An Ancient Solution to a Digital Problem

By Ken Chadwick | December 07, 2021 | 0 Comments

Supply ChainPower of the ProfessionSupply Chain Strategy, Leadership and GovernanceTechnology and Solutions for Supply Chain and Operations

Digital problems require digital solutions, right?

If a digital organization is supposed to be agile, use data to make decisions and quickly adopt new technologies, there must be a way to structure the organization to get to that outcome. Many companies are looking to evolve by restructuring the functions of their supply chain, adding new digital roles and teams and building digital skills in their people. But will that be enough to make the shift? Can the technology itself get us the results we seek?


What’s keeping organizations from the next level of performance are challenges like conflicting goals and incentives, the inability to coordinate processes, lack of visibility across supply chain and a lack of cross-functional teamwork. Often, it is not the structure of the organization blocking the way to higher performance. It is the way in which leaders and staff work together that keeps supply chain organizations from being truly “digital.”

The Ancient Solution

For hundreds of thousands of years, humans have worked together in communities, operating supply chains, innovating and adopting new technology and building ever-more-complex solutions to the challenges of growing societies and businesses. Our ability to work cooperatively in these communities differentiates us from most of the other species on the planet. Yet, in business, the notion of communities often gets set aside. Staff may be encouraged to think more mechanistically, favoring siloes, processes and tools over people, relationships and collaboration. Our progress towards control, risk reduction and efficiency is getting in the way of our ability to progress in our digital pursuits.

The solution is for supply chain leaders to reconsider their role in the organization. Instead of being decision-makers and risk mitigators, they must focus on developing staff, building relationships, building communities and being a connector between their staff and the myriad resources they need to get things done. They need to be community leaders, community organizers and community activists.

Start By Defining Networks That Build Community

There are a lot of different types of communities to which we belong in our personal lives: family, sports teams, theater troupes, bands, clubs, volunteer organizations, civil organizations and religious organizations. Similarly, we can, and should, belong to multiple communities within our businesses. Instead of just affiliating ourselves with supply chain or a specific function, we can affiliate ourselves with multiple networks related to the outcomes needed for the business:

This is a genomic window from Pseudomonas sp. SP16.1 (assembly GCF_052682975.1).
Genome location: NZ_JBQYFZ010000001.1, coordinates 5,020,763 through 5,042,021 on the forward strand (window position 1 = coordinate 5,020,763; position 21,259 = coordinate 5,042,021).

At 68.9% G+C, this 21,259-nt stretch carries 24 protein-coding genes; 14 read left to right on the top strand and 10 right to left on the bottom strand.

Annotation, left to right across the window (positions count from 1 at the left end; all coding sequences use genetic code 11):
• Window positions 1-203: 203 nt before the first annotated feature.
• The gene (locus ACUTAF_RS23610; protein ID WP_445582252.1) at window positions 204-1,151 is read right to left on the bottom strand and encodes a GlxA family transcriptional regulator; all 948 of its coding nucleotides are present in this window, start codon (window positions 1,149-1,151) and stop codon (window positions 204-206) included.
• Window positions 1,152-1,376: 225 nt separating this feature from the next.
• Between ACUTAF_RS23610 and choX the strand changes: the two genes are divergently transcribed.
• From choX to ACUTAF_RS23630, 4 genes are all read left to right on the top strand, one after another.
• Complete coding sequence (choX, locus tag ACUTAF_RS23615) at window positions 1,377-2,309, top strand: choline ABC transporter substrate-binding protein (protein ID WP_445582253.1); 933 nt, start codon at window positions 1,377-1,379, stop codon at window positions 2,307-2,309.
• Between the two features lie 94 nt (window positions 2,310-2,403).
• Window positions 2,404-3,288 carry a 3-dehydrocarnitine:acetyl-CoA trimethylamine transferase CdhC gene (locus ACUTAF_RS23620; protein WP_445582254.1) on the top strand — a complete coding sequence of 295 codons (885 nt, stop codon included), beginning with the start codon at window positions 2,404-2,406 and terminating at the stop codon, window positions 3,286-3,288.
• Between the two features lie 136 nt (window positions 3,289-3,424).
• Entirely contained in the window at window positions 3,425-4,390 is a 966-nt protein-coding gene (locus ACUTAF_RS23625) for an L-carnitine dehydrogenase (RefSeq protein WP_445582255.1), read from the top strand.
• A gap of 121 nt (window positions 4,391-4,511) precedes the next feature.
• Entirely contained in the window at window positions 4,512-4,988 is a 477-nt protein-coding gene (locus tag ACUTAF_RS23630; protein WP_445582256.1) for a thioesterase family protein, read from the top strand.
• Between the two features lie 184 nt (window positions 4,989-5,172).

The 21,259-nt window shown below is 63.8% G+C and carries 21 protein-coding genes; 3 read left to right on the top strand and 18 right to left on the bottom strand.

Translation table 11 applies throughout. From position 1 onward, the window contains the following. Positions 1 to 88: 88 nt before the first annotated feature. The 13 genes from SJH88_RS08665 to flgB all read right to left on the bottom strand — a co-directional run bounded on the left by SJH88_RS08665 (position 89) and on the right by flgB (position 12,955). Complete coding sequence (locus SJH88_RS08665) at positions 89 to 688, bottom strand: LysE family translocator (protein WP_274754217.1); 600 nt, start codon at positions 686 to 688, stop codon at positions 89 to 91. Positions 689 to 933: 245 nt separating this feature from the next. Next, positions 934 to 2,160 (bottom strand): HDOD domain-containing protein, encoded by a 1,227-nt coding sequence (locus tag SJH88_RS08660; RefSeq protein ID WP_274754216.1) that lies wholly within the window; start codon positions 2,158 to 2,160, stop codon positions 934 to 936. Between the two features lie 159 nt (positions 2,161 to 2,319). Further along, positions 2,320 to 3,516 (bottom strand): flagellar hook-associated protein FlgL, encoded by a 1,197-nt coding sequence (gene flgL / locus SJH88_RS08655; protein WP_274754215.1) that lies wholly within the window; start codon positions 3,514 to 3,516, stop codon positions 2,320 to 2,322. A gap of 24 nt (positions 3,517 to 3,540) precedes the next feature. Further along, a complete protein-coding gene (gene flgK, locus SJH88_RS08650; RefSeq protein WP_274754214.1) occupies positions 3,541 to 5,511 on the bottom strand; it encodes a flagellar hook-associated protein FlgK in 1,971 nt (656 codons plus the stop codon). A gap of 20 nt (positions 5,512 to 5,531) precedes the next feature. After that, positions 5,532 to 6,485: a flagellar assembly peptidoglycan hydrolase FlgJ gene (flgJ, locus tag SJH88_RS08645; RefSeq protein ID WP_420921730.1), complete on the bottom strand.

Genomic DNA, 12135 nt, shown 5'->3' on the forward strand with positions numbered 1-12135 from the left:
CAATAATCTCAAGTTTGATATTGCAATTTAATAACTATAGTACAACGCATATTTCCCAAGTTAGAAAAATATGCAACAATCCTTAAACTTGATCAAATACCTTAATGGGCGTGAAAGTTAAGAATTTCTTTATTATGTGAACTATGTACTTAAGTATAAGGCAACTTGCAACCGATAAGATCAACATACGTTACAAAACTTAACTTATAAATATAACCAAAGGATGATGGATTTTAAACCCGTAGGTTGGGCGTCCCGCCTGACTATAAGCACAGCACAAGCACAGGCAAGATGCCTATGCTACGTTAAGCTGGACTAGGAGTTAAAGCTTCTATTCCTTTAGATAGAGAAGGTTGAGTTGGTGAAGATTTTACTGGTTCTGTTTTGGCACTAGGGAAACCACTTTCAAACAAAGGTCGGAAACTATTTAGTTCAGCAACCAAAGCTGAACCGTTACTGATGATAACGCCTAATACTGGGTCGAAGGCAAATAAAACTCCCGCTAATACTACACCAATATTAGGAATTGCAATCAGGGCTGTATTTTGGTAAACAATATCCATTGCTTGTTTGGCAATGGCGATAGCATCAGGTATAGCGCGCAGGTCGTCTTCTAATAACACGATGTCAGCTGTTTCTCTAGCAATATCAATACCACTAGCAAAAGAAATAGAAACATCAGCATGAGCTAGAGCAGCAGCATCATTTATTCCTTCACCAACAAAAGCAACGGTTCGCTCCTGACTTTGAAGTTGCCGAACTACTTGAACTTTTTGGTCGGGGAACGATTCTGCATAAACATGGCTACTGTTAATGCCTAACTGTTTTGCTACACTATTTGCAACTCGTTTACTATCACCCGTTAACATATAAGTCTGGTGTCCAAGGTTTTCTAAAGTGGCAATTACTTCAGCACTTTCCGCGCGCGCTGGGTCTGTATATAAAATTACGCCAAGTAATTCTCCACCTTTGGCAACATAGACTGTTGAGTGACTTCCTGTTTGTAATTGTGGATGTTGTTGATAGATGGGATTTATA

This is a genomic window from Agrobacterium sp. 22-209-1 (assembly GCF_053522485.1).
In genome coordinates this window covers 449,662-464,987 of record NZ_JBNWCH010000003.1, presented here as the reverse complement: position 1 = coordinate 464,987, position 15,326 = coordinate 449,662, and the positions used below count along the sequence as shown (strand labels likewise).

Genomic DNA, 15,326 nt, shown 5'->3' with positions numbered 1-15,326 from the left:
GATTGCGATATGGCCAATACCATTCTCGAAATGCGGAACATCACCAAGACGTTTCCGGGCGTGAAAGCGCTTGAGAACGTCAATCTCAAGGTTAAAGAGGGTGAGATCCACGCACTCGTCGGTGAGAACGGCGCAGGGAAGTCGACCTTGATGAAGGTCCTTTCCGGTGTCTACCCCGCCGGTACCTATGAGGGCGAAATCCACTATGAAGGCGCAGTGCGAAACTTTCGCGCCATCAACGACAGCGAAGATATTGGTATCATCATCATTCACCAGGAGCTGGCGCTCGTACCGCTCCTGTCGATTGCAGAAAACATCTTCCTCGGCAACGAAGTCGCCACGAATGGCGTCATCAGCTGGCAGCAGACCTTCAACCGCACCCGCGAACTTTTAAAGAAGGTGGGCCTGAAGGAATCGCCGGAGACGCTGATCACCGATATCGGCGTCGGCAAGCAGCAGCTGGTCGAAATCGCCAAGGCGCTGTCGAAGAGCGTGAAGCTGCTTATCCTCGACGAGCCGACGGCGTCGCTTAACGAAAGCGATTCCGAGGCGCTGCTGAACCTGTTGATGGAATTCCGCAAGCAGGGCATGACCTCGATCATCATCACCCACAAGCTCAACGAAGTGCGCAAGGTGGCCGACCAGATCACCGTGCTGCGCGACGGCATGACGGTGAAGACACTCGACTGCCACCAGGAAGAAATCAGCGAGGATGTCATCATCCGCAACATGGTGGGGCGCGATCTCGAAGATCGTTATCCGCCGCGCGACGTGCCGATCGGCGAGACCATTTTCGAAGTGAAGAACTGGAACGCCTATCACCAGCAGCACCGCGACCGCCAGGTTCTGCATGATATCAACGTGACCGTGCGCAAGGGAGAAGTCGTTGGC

• Process networks (S&OP or NPI) to promote collaboration across multiple functions.
  • Innovation networks (through crowdsourcing challenges) to promote fast-cycle ideation and involvement.
  • Expert networks (planning) to foster learning and development on topics of interest to us.
  • Interest group networks (baking, music, sports) to provide social connections, making staff feel like they are a part of a community in a virtual world.

Defining different networks with different missions gives people the opportunity to learn, build relationships, solve problems and resolve conflicts in productive ways. These networks allow communities to form that can then be leveraged when disruption hits, when we need to communicate a new strategy or when we need to learn new technologies. During the pandemic, it was the forming of new communities (war rooms, tiger teams, triage teams, daily standups) that allowed businesses to share data, develop options, make decisions and execute on those decisions quickly in response to the disruption.

Step Up to the Community Leadership Challenge

It isn’t easy being a manager, and it is even harder to be a leader focused on engaging people to work collectively across the supply chain. While staff may want to be part of a community that is driving outcomes for the business, they may find it difficult to engage. Among other things, a successful community will have these three things:

  1. Purpose: The leader will build a sense for what the team is meant to do, will define who is part of the team and will build a sense of belonging in the members.
  2. Safety: Members will only participate when they feel as though they are valued, they can be open with their ideas with colleagues, they can share ideas with their leaders and they can take risks and fail without being punished. When people feel safe they will feel more inclined to participate in the work of the community.
  3. Accountability: Individual accountability is important, and when people make commitments, the community must be able to count on them to follow-through. Without follow-through there cannot be trust, and without trust there cannot be productive collaboration. Team members must feel comfortable holding each other accountable, and they must feel like the rules of accountability are applied equally across the community.

Our data suggests gaps in leadership that must be addressed for people to work more effectively together. The increased access to digital tools and data will only be as good as our community’s ability to envision how they can be applied to business challenges. An investment in the ancient art of community building is a key part of our ability to become digital supply chains.

Ken Chadwick
Vice President Analyst
Gartner Supply Chain

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